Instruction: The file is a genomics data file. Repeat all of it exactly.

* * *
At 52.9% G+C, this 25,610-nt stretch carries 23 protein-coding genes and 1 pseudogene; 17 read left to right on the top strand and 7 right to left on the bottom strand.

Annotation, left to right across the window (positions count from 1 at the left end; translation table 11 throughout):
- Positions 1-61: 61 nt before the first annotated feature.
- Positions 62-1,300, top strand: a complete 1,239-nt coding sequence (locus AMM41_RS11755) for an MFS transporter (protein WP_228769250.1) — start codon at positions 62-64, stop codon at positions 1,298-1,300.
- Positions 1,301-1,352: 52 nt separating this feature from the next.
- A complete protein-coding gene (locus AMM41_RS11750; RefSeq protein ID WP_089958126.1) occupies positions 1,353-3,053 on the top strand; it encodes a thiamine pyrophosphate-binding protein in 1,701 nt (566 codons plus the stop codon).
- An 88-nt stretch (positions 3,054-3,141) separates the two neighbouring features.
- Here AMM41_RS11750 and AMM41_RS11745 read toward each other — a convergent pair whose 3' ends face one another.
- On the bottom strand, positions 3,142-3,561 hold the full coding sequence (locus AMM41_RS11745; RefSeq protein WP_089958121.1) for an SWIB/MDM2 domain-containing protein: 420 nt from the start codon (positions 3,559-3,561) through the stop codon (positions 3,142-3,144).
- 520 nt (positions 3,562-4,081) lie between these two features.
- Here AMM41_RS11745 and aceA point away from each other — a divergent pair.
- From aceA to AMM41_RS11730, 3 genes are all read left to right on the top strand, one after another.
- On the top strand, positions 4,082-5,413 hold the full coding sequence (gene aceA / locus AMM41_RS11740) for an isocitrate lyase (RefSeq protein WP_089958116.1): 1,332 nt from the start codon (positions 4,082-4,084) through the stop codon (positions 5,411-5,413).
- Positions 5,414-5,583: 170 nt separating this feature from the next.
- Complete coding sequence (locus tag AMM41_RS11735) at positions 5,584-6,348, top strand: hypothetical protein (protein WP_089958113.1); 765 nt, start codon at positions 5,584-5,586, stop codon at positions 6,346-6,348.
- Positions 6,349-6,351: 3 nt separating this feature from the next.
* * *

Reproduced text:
At 52.9% G+C, this 25,610-nt stretch carries 23 protein-coding genes and 1 pseudogene; 17 read left to right on the top strand and 7 right to left on the bottom strand.

Annotation, left to right across the window (positions count from 1 at the left end; translation table 11 throughout):
- Positions 1-61: 61 nt before the first annotated feature.
- Positions 62-1,300, top strand: a complete 1,239-nt coding sequence (locus AMM41_RS11755) for an MFS transporter (protein WP_228769250.1) — start codon at positions 62-64, stop codon at positions 1,298-1,300.
- Positions 1,301-1,352: 52 nt separating this feature from the next.
- A complete protein-coding gene (locus AMM41_RS11750; RefSeq protein ID WP_089958126.1) occupies positions 1,353-3,053 on the top strand; it encodes a thiamine pyrophosphate-binding protein in 1,701 nt (566 codons plus the stop codon).
- An 88-nt stretch (positions 3,054-3,141) separates the two neighbouring features.
- Here AMM41_RS11750 and AMM41_RS11745 read toward each other — a convergent pair whose 3' ends face one another.
- On the bottom strand, positions 3,142-3,561 hold the full coding sequence (locus AMM41_RS11745; RefSeq protein WP_089958121.1) for an SWIB/MDM2 domain-containing protein: 420 nt from the start codon (positions 3,559-3,561) through the stop codon (positions 3,142-3,144).
- 520 nt (positions 3,562-4,081) lie between these two features.
- Here AMM41_RS11745 and aceA point away from each other — a divergent pair.
- From aceA to AMM41_RS11730, 3 genes are all read left to right on the top strand, one after another.
- On the top strand, positions 4,082-5,413 hold the full coding sequence (gene aceA / locus AMM41_RS11740) for an isocitrate lyase (RefSeq protein WP_089958116.1): 1,332 nt from the start codon (positions 4,082-4,084) through the stop codon (positions 5,411-5,413).
- Positions 5,414-5,583: 170 nt separating this feature from the next.
- Complete coding sequence (locus tag AMM41_RS11735) at positions 5,584-6,348, top strand: hypothetical protein (protein WP_089958113.1); 765 nt, start codon at positions 5,584-5,586, stop codon at positions 6,346-6,348.
- Positions 6,349-6,351: 3 nt separating this feature from the next.